These are early days for these types of operations, but initial indications are that such approaches to survey work are enjoying success, demonstrating improved safety (i.e., no one offshore), 24 hour per day operation, and a reduced carbon footprint both with respect to the vessel and much-reduced travel requirements.
With respect to offshore ocean mapping and exploration, the use of uncrewed systems is in its infancy and much remains to be learned about concepts of operations and the ultimate viability and cost-effectiveness of operating uncrewed vessels in support of ocean exploration (Schmidt, 2020).
In addressing these questions, we will report on our own recent experiences working with funding from the U.S.
National Oceanic and Atmospheric Agency (NOAA) to explore the potential use of uncrewed systems in support of mapping and ocean exploration.
In relating these experiences, many will be based on the uncrewed vehicles that we are currently working with (DriX built by Exail and Saildrone) but will hopefully be generic enough to draw broader conclusions about the future role of uncrewed systems for deep ocean mapping and exploration.

4 Uncrewed systems as force multipliers for offshore mapping

One of the most obvious applications of uncrewed systems for offshore survey work is as a ‘force-multiplier’.
Large offshore research vessels typically have capitalization costs of over $100 million USD and day-rates often over $50,000 USD per day.
The diesel-powered uncrewed systems we have been using have capitalization costs of a few million dollars and operating dayrates (still being determined) on the order $10K per day (including operator costs).
Thus, the deployment of one or more uncrewed systems from a mother vessel offers the opportunity to multiply the efficiency of surveying for a fraction of the cost.
NOAA-funded work with DriX (Fig. 2) has demonstrated that this is indeed possible with the uncrewed vessel launched from the mother ship and surveying in tandem with the mother ship at speeds up to 10 knots and continuous operation over several days.
Full data transmission to the mother ship (typically at the end of each line) was possible when operating within the limits of the marine broadband radio system used to communicate between the mother ship and the uncrewed vessel (maximum about 20 km depending on atmospheric conditions).
In this mode, data processing can be done on board the mother ship as data is being collected, and data products produced not long after the survey is completed.
NOAA has estimated that such operations will increase survey efficiency by at least 40% (using a single uncrewed vessel).
Carrying more vessels should further increase efficiency but this has yet to be demonstrated.

To date the uncrewed systems that we have deployed from larger ships have been relatively small (7–8 m long) and capable of carrying high-resolution, shallow water multibeam sonars (200–400 kHz) along with broadband water-column mapping sonars (EK-80s), however, we have recently installed a new compact, 70–110 kHz multibeam sonar (EM-712) providing mapping capabilities to depths beyond 2000 meters and offering the option for using even our smaller uncrewed systems as force multipliers for deeper water mapping.
Depending on mission requirements, the uncrewed systems can be equipped with a range of sensors, including winch-deployed sensors (e.g., CTD) offering the opportunity to act as force multipliers for a range of oceanographic measurements.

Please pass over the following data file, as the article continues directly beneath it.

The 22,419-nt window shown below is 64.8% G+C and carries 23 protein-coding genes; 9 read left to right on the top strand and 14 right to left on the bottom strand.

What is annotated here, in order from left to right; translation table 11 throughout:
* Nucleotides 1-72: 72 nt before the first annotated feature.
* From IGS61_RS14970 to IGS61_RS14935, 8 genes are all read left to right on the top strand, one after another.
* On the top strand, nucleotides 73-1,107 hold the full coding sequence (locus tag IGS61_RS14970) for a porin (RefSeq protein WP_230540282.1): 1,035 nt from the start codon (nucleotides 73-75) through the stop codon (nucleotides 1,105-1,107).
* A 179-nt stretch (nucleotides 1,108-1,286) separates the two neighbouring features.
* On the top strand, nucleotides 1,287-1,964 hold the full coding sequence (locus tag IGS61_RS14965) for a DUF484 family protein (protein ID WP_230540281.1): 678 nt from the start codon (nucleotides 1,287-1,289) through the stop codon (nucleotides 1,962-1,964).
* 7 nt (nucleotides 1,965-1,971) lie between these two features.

At described above, at present, operation of uncrewed vessels can be carried out from a mother ship with full situational awareness and data transmission to ranges supported by marine broadband radio (~20 km).
Operations can be carried out beyond the range of the marine broadband radio (and even from shore-based facilities anywhere in the world) using satellite-based systems like Iridium’s Certus, however the bandwidth provided by these systems can currently can only support the transmission of situational awareness information and limited data rather than full data transmission.
The recent introduction of low-earth orbiting satellites supporting the maritime domain (e.g., Starlink) now offers the possibility of high-bandwidth communications with uncrewed systems and opens the possibility of full data transmission to and from uncrewed vehicles, world-wide.
These systems have just been introduced and their full capabilities and limitations have yet to be demonstrated but many efforts are currently underway to assess these systems including the recent installation of a Starlink system on our own uncrewed vehicles.
Testing of this system will begin over the next few months.

Fig. 2 The 7.7 m long DriX uncrewed vessel used by UNH as a platform to explore the applicability of uncrewed vessels to support ocean mapping and exploration missions.

5 Shore-deployed uncrewed systems for deep-water mapping and exploration

As we seek to extend the efficiency of deep-water mapping and other open-ocean exploration measurements, the size of the uncrewed vessel becomes an issue as the sonar arrays, winches, and wires, all need to be larger or longer to work in deeper water.
How large of an uncrewed vessel (or vessels) can be carried by a mother ship (and how large must the mother ship be)? At some point it becomes impossible to efficiently carry, deploy and recover uncrewed systems that are fully capable of undertaking deep water mapping and exploration activities and we must look to the concept of large, shore-deployed uncrewed vessels, capable of long-range deployments and carrying a full suite of ocean exploration tools.
A commercial entity, Ocean Infinity has been pioneering this approach through the development of a fleet of very large (78 m), fuel-efficient, offshore controlled vessels that will initially be crewed but are designed to eventually operate in an uncrewed mode.
Other manufacturers are also building larger platforms with extended range and the ability to carry deeper water exploration tools.